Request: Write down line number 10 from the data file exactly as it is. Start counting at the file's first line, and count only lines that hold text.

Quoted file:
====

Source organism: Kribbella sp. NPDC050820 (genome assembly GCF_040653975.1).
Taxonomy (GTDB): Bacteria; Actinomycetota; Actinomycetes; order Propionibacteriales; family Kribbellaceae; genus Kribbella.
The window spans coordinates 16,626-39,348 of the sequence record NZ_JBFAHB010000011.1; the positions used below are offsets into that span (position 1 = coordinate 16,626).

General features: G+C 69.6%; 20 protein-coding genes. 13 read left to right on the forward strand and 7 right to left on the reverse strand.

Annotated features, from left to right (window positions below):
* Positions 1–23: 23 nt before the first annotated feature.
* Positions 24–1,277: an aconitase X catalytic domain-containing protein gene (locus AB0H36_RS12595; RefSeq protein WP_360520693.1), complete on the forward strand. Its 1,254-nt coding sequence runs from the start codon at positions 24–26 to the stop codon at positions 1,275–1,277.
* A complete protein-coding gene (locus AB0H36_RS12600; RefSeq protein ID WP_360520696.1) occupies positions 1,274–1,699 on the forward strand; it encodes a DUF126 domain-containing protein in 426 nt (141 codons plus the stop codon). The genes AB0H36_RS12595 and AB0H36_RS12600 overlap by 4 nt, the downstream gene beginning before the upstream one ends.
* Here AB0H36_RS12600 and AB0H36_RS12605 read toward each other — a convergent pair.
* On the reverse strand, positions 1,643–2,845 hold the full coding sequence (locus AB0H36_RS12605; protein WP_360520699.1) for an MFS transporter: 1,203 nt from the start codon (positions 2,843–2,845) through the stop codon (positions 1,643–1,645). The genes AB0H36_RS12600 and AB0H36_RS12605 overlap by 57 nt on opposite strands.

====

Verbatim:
* On the reverse strand, positions 1,643–2,845 hold the full coding sequence (locus AB0H36_RS12605; protein WP_360520699.1) for an MFS transporter: 1,203 nt from the start codon (positions 2,843–2,845) through the stop codon (positions 1,643–1,645). The genes AB0H36_RS12600 and AB0H36_RS12605 overlap by 57 nt on opposite strands.